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20100
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7

Transparency isn’t just a desire, it’s an expectation

“Similar to the shift we’ve seen in the farm-to-table movement around food sourcing and production, people want to know what goes into news production.”

People want to pull the curtain back. They want more than the story: They want to understand who’s telling it, how it came together, and how it’s being paid for.

In dozens of conversations with people across the U.S. and world, news consumers told us they want more insight into how the news is made. Why was a headline written a certain way? Why was one story featured on the homepage and not another? Who are all of the people involved in making those decisions? Similar to the shift we’ve seen in the farm-to-table movement around food sourcing and production, people want to know what goes into news production, whether that’s knowing that a news organization adhered to a standard of verifying specific information via multiple sources, that journalists poured over thousands of pages of documents for a particular story, or the people involved in the chain of command of decision-making.

That transparency, while at times seemingly mundane, helps people understand what the work of a modern news organization entails and contextualizes it. Most importantly, it also helps them get to know the people involved in making the content they consume, and that’s crucial when it comes to trust. People trust people more than institutions. They also now feel fairly fluent in the mechanics of marketing. Individuals have become much savvier consumers as a result of social media. We encountered person after person casually dropping marketing language into the conversations we have with them. They wonder if they’re in a certain news organization’s “target demographic.” They talk about push notifications as “clickbait.”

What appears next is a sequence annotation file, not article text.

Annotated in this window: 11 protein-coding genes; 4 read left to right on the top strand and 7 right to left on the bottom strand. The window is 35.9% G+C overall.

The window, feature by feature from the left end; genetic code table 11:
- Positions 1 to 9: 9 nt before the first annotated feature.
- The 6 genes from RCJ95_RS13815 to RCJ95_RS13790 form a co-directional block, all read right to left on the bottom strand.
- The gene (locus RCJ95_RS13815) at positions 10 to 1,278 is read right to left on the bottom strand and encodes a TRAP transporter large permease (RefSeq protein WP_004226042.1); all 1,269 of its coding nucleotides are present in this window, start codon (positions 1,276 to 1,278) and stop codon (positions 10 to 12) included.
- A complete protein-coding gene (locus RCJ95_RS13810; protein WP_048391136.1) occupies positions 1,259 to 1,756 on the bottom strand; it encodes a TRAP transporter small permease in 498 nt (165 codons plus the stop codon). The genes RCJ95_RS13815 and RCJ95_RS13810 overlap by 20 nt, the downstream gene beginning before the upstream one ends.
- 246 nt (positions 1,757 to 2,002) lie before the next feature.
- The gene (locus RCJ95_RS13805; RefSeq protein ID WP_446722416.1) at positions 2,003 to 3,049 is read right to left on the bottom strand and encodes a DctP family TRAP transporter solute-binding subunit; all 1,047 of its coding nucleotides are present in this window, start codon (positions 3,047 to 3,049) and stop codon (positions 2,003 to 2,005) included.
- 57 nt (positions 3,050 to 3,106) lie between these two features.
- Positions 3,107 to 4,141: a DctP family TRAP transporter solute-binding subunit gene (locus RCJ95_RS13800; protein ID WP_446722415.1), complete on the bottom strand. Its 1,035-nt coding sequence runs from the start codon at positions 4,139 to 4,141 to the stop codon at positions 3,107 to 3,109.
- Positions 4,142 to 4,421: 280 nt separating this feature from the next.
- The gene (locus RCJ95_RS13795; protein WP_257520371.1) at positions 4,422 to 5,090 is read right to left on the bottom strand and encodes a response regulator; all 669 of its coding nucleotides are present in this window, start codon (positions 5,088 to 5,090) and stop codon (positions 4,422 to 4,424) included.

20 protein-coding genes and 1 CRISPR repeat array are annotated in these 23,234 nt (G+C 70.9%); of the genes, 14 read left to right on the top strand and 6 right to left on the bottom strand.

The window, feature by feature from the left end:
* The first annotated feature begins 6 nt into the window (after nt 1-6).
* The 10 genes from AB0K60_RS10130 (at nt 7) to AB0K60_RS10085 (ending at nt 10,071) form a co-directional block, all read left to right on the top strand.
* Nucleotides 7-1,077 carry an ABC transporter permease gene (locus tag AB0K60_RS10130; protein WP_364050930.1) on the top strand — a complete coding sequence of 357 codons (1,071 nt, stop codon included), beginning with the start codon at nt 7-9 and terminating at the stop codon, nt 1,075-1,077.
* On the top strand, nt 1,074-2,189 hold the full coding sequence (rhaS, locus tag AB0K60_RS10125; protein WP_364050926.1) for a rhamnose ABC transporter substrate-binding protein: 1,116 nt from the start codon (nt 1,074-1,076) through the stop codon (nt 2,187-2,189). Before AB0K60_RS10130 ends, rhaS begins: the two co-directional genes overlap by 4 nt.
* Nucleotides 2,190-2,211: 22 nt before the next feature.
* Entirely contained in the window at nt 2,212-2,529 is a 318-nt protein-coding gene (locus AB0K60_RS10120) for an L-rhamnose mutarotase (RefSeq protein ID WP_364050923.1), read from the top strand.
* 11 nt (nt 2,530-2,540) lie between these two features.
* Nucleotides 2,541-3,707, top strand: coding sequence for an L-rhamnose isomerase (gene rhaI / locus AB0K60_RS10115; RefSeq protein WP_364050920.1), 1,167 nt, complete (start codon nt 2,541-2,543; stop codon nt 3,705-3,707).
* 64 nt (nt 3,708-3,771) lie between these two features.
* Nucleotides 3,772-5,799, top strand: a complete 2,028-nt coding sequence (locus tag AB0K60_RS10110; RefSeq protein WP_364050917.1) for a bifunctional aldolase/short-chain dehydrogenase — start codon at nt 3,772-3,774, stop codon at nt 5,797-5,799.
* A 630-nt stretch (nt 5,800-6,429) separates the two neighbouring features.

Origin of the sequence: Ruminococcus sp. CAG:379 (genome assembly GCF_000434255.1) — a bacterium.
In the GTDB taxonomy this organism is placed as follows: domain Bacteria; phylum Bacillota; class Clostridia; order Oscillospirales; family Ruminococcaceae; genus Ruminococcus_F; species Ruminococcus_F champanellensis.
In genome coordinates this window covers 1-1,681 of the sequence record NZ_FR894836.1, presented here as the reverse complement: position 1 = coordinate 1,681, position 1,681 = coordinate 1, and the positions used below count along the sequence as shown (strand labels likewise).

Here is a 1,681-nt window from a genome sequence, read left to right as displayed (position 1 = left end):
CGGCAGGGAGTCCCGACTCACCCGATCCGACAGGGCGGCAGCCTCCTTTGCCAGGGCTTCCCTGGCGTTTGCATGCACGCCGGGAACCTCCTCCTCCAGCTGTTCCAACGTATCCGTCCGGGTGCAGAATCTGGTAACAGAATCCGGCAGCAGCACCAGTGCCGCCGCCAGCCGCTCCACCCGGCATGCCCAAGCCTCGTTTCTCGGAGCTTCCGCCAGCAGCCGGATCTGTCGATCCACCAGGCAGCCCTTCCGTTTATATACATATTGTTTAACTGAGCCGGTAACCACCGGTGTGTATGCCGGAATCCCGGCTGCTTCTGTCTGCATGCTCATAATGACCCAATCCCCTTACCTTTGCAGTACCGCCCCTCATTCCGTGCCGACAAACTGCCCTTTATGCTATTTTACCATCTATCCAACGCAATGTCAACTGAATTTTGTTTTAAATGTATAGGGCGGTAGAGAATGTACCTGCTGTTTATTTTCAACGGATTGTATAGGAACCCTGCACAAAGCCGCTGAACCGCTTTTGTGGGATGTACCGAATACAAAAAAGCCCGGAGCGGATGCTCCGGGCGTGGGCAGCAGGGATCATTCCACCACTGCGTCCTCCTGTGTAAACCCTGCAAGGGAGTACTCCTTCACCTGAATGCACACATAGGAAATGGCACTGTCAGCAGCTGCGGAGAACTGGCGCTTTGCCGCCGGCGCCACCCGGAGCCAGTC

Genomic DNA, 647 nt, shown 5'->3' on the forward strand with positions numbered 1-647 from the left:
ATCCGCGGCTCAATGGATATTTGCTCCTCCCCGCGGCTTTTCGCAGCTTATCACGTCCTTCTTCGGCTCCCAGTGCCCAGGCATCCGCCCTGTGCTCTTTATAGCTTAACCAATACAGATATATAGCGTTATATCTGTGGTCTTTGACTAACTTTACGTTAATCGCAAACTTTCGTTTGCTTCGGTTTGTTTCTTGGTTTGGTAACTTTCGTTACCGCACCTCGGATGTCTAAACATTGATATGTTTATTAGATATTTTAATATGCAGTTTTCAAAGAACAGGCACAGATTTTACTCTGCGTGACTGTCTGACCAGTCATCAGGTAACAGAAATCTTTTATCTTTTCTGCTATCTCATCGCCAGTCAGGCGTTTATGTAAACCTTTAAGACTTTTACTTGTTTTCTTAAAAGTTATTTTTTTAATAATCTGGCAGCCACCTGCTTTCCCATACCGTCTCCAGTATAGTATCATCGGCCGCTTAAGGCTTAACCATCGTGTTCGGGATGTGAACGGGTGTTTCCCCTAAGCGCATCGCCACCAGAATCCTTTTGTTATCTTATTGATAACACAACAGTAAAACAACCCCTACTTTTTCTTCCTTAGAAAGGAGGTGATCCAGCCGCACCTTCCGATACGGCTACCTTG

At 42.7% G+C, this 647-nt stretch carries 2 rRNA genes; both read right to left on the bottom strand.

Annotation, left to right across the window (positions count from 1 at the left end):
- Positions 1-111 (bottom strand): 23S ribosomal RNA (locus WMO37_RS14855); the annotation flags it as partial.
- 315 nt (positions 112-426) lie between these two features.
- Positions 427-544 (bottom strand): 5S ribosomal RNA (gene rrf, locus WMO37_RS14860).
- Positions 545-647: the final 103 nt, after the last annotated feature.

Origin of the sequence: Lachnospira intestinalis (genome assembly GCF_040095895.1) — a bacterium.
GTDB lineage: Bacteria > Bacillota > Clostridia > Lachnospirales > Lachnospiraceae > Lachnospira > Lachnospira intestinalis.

In a social media economy that thrives on individual personalities and opinions, people find it hard to make sense of an institution’s motivations or financial incentives. “Was that breaking news notification sent because I really needed to know that information in that moment, or because a news outlet gets paid when I click on a link?” This hint of skepticism has been expressed to us repeatedly in our in-field user research.

Highlighting individual voices within an organization makes it easier to build a relationship of trust, because people — what they stand for and their motivations — feel more easily knowable, especially due to social media. Social media has, for better or worse, given rise to an easily accessible vetting system. People can look to Twitter to see the history of a person’s shares, positions, and opinions. They can look to Instagram to see #ad to know when someone is selling something. Institutions don’t always feel as knowable or as transparent. It is far harder to make sense of an organization’s motivations or financial incentives than it is to unpack a person’s Twitter or Instagram history. People can see when someone is promoting something, sharing a funny meme, or retweeting a particular article. In looking through a person’s history, it feels easier to understand what an individual is asking of you (if anything) or how he or she wants you to engage. WIthout giving people a behind-the-scenes look into the process of how a story comes together, people largely assume that an institution’s motivations are purely financial.

In order to build trust, news organizations must let people in on the processes and people that bring stories to life.